What is Gemfury and what are its top alternatives?
Gemfury alternatives & related posts
related GitHub posts
I have mixed feelings on GitHub as a product and our use of it for the Zulip open source project. On the one hand, I do feel that being on GitHub helps people discover Zulip, because we have enough stars (etc.) that we rank highly among projects on the platform. and there is a definite benefit for lowering barriers to contribution (which is important to us) that GitHub has such a dominant position in terms of what everyone has accounts with.
But even ignoring how one might feel about their new corporate owner (MicroSoft), in a lot of ways GitHub is a bad product for open source projects. Years after the "Dear GitHub" letter, there are still basic gaps in its issue tracker:
- You can't give someone permission to label/categorize issues without full write access to a project (including ability to merge things to master, post releases, etc.).
- You can't let anyone with a GitHub account self-assign issues to themselves.
- Many more similar issues.
It's embarrassing, because I've talked to GitHub product managers at various open source events about these things for 3 years, and they always agree the thing is important, but then nothing ever improves in the Issues product. Maybe the new management at MicroSoft will fix their product management situation, but if not, I imagine we'll eventually do the migration to GitLab.
We have a custom bot project, http://github.com/zulip/zulipbot, to deal with some of these issues where possible, and every other large project we talk to does the same thing, more or less.
For markup and style, I used Pug and Sass, since they’re the perfect match to me. I love the clean and strict syntax of both of them and even more that their structure is almost similar. Also, both of them come with an expanded functionality such as mixins, loops and so on related to their “siblings” (HTML and CSS). Both of them require nesting and prevent untidy code, which can be a huge advantage when working in teams. I used JSON to store data (since the data quantity on my website is moderate) – JSON works also good in combo with Pug, using for loops, based on the JSON Objects for example.
To send my contact form I used PHP, since sending emails using PHP is still relatively convenient, simple and easy done.
DevOps: Of course, I used Git to do my version management (which I even do in smaller projects like my website just have an additional backup of my code). On top of that I used GitHub since it now supports private repository for free accounts (which I am using for my own). I use Babel to use ES6 functionality such as arrow functions and so on, and still don’t losing cross browser compatibility.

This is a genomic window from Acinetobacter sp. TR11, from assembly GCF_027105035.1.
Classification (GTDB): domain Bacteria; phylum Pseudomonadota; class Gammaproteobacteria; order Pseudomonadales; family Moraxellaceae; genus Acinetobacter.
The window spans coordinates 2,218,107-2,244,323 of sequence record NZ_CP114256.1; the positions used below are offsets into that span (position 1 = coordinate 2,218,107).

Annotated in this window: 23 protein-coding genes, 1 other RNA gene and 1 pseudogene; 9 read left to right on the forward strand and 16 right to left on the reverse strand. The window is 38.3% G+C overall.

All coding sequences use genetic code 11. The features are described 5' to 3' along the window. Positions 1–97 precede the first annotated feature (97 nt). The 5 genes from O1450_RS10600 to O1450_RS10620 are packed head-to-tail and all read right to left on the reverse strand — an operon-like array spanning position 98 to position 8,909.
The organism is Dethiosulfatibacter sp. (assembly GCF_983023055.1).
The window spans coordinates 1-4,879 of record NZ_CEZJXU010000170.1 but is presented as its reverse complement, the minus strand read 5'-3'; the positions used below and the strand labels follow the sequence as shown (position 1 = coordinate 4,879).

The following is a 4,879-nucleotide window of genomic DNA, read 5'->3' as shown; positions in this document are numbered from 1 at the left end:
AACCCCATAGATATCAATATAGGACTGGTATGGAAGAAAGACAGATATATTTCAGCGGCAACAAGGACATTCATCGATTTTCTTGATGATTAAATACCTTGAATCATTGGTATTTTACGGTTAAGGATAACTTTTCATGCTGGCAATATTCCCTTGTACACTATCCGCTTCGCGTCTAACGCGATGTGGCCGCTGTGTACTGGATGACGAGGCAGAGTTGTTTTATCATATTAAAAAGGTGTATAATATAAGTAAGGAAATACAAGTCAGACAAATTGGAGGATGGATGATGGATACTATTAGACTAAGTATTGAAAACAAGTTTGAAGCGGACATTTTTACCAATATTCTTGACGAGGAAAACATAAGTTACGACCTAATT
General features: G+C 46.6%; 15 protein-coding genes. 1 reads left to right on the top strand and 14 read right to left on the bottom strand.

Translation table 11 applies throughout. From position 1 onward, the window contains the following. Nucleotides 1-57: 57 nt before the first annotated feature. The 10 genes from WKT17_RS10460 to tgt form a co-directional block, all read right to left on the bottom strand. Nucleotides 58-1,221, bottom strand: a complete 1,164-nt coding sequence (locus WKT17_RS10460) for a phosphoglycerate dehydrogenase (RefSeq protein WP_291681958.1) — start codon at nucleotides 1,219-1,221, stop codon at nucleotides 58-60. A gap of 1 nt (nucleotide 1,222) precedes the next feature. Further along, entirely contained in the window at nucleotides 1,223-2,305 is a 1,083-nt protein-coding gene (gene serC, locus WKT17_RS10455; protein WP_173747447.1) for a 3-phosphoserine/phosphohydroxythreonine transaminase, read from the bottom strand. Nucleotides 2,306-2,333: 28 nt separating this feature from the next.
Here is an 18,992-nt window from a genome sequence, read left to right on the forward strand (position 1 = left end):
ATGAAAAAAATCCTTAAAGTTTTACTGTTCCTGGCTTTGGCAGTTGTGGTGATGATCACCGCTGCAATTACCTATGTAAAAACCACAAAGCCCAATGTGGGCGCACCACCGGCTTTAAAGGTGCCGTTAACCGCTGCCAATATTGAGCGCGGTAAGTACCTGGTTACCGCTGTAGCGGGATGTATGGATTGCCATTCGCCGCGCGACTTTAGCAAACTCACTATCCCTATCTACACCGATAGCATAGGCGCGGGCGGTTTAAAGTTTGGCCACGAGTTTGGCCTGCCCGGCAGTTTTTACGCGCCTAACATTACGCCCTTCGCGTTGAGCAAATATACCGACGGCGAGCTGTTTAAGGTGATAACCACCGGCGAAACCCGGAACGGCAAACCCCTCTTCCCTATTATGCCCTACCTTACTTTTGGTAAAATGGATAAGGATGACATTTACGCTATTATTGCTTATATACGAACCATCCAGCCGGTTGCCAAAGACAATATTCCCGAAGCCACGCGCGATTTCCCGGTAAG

Side note: I used npm for package management. 🎉
related npm posts
So when starting a new project you generally have your go to tools to get your site up and running locally, and some scripts to build out a production version of your site. Create React App is great for that, however for my projects I feel as though there is to much bloat in Create React App and if I use it, then I'm tied to React, which I love but if I want to switch it up to Vue or something I want that flexibility.
So to start everything up and running I clone my personal Webpack boilerplate - This is still in Webpack 3, and does need some updating but gets the job done for now. So given the name of the repo you may have guessed that yes I am using Webpack as my bundler I use Webpack because it is so powerful, and even though it has a steep learning curve once you get it, its amazing.
The next thing I do is make sure my machine has Node.js configured and the right version installed then run Yarn. I decided to use Yarn because when I was building out this project npm had some shortcomings such as no
.lock file. I could probably move from Yarn to npm but I don't really see any point really.
I use Babel to transpile all of my #ES6 to #ES5 so the browser can read it, I love Babel and to be honest haven't looked up any other transpilers because Babel is amazing.
Finally when developing I have Prettier setup to make sure all my code is clean and uniform across all my JS files, and ESLint to make sure I catch any errors or code that could be optimized.
I'm really happy with this stack for my local env setup, and I'll probably stick with it for a while.
#PackageManagers After a long time where npm failed to install packages and lot's of googling on answers, we switched to Yarn and alomost all those problems where solved. Today i mostly use "yarn add" instead of "npm install --save".